Development and Progress in Xinjiang (September 2009)

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The paper extols the progress and development in Xinjiang as an example of the success of China’s policies on ethnic minorities. Using Chinese government figures, it gives an overview of the economic development, industrial progress and social betterment.  Highlighting the preservation and promotion of local cultural heritage is another key element of the text. The paper then gives an overview of the ethnic diversity of the region and focuses on the historical linkages of the Han people to modern-day Xinjiang. The integration of ethnic minorities is exemplified through increasing representation in the party.

“The number of Xinjiang’s cadres from minority ethnic groups was 46,000 in 1955, 67,000 in 1965, 93,000 in 1975, 202,000 in 1985, 272,000 in 1995, 340,000 in 2005 and 363,000 in 2008. The last figure accounts for 51.25% of the total number of cadres in Xinjiang.”

The paper also highlights the freedom of religious belief afforded to the people of Xinjiang

“According to corresponding laws and regulations, the autonomous region protects all normal religious activities held either at venues for religious activities or in believers’ own homes… However, the autonomous region shall ban, in accordance with the law, activities that make use of religion to intervene in the performing of administrative and judicial functions of the state, as well as education, marriage or civil lawsuits.”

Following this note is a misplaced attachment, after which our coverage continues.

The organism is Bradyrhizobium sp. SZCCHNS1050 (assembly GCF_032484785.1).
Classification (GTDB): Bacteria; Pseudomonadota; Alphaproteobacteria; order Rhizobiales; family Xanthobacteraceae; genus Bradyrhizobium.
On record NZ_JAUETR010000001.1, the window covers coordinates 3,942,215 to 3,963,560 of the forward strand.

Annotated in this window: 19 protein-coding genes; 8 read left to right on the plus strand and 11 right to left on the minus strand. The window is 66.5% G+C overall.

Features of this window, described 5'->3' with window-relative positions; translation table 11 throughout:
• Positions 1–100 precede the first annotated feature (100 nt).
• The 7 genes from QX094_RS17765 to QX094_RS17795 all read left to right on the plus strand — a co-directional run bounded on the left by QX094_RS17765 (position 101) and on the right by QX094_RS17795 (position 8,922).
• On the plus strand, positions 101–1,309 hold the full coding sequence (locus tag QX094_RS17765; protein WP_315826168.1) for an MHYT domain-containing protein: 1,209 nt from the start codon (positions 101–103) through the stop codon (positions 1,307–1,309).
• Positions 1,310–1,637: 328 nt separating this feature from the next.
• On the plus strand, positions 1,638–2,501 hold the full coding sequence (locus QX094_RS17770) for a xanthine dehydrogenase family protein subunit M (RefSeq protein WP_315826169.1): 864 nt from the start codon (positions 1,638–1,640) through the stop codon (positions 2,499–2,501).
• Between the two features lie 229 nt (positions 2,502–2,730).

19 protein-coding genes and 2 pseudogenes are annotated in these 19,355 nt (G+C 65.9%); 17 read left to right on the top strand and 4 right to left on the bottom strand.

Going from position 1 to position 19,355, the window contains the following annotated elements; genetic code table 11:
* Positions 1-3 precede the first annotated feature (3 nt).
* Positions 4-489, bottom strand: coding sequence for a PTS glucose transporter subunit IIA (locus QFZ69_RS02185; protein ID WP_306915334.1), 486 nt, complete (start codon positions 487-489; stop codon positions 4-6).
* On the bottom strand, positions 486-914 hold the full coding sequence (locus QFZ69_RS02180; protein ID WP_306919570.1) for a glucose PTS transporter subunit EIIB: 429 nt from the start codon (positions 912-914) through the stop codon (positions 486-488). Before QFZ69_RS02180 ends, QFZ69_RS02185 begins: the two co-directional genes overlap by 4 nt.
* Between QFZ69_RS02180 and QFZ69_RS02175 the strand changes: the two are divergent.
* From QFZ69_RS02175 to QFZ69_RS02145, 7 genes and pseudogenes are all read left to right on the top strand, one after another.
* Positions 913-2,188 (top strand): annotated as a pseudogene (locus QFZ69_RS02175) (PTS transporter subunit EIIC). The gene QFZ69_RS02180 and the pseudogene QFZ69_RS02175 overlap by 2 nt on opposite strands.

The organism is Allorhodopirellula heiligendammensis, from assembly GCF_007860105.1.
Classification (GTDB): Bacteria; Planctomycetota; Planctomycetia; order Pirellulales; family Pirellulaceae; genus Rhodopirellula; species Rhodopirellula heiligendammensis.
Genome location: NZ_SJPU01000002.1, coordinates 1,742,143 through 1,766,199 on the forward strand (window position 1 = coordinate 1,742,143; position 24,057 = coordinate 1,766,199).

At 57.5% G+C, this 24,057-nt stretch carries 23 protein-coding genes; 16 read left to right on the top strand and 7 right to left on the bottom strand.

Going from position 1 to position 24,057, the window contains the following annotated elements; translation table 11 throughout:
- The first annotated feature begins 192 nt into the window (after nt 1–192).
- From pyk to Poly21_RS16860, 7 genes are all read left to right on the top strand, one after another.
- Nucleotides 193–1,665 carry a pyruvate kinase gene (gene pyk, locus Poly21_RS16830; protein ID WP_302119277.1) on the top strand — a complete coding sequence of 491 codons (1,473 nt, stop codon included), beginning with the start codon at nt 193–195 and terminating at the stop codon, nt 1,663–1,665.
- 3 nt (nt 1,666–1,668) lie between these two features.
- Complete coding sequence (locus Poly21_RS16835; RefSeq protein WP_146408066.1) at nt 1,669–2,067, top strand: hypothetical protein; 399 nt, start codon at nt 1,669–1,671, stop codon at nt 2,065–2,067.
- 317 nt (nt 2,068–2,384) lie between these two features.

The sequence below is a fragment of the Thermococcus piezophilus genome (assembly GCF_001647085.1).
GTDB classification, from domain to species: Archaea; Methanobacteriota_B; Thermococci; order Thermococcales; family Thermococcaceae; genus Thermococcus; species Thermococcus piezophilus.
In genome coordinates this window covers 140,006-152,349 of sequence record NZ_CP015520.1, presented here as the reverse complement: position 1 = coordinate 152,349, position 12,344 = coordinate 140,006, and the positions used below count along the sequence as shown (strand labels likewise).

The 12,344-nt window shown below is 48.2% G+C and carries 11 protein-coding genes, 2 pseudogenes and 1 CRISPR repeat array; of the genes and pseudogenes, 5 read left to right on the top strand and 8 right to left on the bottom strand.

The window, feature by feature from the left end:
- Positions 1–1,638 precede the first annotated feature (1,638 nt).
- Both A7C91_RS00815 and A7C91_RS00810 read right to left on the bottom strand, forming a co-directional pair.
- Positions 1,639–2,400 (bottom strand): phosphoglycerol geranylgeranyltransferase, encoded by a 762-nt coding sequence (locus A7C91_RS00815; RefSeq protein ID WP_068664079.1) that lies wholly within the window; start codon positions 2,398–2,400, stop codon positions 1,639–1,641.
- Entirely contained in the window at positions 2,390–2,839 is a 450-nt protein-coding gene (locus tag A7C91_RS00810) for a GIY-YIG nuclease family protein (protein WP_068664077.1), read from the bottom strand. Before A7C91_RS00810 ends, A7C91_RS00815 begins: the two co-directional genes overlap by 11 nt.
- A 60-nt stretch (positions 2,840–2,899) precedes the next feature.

The paper concludes by emphasizing the importance of safeguarding national unity and social stability for development and progress in Xinjiang. It gives an overview of the East Turkistan movement and its role in instigating separatist activities.

“the “East Turkistan” forces both inside and outside China created many riots and launched armed insurrection in their attempt to split the country… In 2004, the “East Turkistan” forces patched together the World Uyghur Congress (WUC) outside China. Since then, they have plotted and organized a number of separatist and sabotage actions.”

The paper concludes by re-emphasizing the progress made in Xinjiang while reiterating the threat of “terrorist activities organized by the “East Turkistan” forces aimed against the various ethnic groups of Xinjiang.”


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